In the world of tobacco stocks, many investors are concerned that the decline in smoking will result in a similar decrease in profits. Indeed, members of big tobacco such as Altria Group (NYSE: MO ) and Lorillard (NYSE: LO.DL ) continue to grapple with a smaller pool of customers every year. The public's increasing distaste for smoking is sure to result in future drops in smokers as well going forward. This seems to make for an uncertain future for tobacco companies, which likely has investors worried.
However, management teams across the industry don't seem at all worried when they present their results. When it comes to Altria, the maker of Marlboro, management has a strong sense of confidence that they can keep delivering the kinds of returns that made the past century so profitable for investors.
Price increases offset volume declines
Altria's plan to keep revenue and earnings per share going in the right direction is fairly straightforward: Keep expenses down and prices going up. Remember that tobacco companies are essentially banned from advertising. And, due to the low manufacturing costs inherent in the production of cigarettes, it's fairly easy for Altria to keep a lid on expenses.
On the revenue side, the company fully acknowledged the decline in smokers when it presented at the Consumer Analyst Group of New York conference earlier this year. Despite a steady 3%-4% annual decline in the number of smokers for several years now, Altria still produced nearly 8% earnings growth compounded annually from 2007-2013.
Price increases are a major reason for its solid profit growth during that time. And, volumes are still growing for cigars and smokeless products, two markets in which Altria holds a leadership position.
It doesn't seem that Altria is overly concerned with the risk of increasing litigation, either. That stands to reason, since states and municipalities desperately depend on the excise taxes generated by sales of cigarettes and other tobacco products.
New product categories ignite growth possibilities
The issue getting the most attention right now for tobacco companies is electronic cigarettes. Growth in that category has been astounding as consumers flock to e-cigs as a safer and more fashionable alternative to traditional cigarettes. Big tobacco companies have made some high-profile acquisitions in the e-cigarette space to try and capture some of that growth.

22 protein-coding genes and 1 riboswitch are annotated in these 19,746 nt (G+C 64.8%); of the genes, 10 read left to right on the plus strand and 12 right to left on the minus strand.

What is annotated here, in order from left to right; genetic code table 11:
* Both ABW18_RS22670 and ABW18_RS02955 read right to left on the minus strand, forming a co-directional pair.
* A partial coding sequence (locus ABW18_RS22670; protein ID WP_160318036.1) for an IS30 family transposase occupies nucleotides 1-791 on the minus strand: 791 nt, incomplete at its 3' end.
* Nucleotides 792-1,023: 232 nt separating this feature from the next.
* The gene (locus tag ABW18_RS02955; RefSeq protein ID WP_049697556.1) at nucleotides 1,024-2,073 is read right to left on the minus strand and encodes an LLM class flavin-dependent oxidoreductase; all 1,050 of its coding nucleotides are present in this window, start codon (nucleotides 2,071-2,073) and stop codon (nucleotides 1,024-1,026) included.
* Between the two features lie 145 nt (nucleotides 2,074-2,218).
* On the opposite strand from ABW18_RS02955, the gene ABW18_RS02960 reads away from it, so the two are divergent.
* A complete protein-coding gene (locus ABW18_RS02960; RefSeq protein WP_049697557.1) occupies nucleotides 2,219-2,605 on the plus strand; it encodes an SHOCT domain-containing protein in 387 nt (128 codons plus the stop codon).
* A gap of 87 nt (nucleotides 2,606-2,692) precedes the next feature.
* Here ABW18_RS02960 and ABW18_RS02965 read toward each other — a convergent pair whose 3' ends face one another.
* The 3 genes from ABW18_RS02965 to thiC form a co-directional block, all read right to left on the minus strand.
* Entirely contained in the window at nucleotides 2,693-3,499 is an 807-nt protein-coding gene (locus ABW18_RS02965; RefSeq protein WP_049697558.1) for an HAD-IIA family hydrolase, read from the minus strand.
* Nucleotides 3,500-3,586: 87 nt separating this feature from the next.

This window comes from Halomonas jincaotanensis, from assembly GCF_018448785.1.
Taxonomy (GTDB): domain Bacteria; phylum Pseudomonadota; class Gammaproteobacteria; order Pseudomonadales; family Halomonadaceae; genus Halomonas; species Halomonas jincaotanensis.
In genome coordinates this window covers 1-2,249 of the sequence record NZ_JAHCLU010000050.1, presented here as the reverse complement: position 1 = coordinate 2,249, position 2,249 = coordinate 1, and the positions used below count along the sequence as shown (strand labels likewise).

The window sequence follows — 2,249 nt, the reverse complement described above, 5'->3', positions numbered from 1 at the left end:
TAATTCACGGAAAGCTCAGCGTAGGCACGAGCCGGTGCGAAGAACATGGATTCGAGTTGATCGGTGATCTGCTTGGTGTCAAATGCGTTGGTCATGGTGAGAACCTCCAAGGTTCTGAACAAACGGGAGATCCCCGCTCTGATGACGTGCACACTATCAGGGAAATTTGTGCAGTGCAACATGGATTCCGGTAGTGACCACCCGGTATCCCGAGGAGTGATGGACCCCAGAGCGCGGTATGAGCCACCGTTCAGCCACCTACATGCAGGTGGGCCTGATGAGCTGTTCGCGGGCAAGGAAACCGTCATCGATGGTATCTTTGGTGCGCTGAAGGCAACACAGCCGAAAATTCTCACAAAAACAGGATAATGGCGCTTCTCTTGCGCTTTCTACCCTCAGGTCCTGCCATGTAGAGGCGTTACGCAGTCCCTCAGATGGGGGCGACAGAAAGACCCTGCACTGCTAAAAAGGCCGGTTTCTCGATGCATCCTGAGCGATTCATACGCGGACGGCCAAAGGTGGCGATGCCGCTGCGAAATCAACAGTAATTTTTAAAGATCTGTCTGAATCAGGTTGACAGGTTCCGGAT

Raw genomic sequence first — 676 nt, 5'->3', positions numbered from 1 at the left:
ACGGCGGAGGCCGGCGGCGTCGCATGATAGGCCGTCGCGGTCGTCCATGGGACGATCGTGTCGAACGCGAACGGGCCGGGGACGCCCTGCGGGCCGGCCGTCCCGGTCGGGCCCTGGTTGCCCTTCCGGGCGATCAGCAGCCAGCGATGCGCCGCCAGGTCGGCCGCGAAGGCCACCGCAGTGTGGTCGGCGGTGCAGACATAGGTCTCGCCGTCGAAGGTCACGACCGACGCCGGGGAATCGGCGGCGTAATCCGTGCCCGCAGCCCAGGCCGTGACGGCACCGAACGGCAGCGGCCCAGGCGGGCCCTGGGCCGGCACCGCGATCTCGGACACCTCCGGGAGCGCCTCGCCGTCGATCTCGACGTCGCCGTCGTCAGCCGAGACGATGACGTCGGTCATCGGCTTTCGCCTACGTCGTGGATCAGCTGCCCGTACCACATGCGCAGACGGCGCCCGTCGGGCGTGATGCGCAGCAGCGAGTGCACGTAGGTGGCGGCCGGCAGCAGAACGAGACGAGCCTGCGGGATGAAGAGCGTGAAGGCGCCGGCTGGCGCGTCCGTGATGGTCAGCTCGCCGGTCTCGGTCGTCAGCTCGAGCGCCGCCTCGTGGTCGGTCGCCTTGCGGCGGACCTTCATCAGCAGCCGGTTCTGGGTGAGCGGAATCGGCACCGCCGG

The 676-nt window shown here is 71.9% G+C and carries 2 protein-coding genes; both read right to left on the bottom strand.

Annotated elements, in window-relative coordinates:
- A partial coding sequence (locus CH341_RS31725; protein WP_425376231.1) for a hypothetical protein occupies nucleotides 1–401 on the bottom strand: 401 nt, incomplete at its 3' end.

Lorillard is hoping its aggressive expansion into this market will help mitigate some of the overarching uncertainty regarding its flagship Newport brand of menthol cigarettes. For example, last year Lorillard purchased SKYCIG, a U.K.-based manufacturer of electronic cigarettes, to boost its international standing in the category. This was meant to complement its existing considerable U.S. presence in the category. Lorillard is already the industry leader in e-cigarettes domestically. Its blu e-Cigs brand commands 48% market share.
Altria soon followed suit with its own electronic-cigarette expansion. The company recently rolled out its MarkTen brand nationally after strong test results in two states. And, a few months ago Altria bought the e-vapor business from Green Smoke for $110 million.
The growth potential of the electronic-cigarette industry as well as Altria's flagship Marlboro and other brands gave management confidence to reiterate its 2014 forecast of generating approximately 8% earnings growth. This would fall right in-line with the company's long-term target of 7%-9% earnings growth and allow Altria to continue increasing its dividend.
Altria has a very transparent dividend policy. The company pledges to distribute approximately 80% of its diluted earnings to investors via its dividend. Therefore, it's reasonable to forecast around 8% annual dividend growth over the long term, which is about what Altria has delivered over the past several years.
Let compounding interest work its magic
Altria isn't promising earth-shattering growth in the years ahead. After all, it operates in the tobacco industry, which inevitably has limited growth potential due to the decline in smoking. However, as long as Altria is able to pass along price increases at or above the rate of the smoking decline as well as realize growth from its other products, it should have no trouble passing along healthy dividend increases every year.
That's the formula that has made Altria such a fantastic stock to own. Its total return from 2008-2013 stands at 137%, well above the S&P 500 index's 44% return over the same period. Altria's high dividend yield, when combined with high single-digit dividend growth, is the magic formula that results in tremendous returns.
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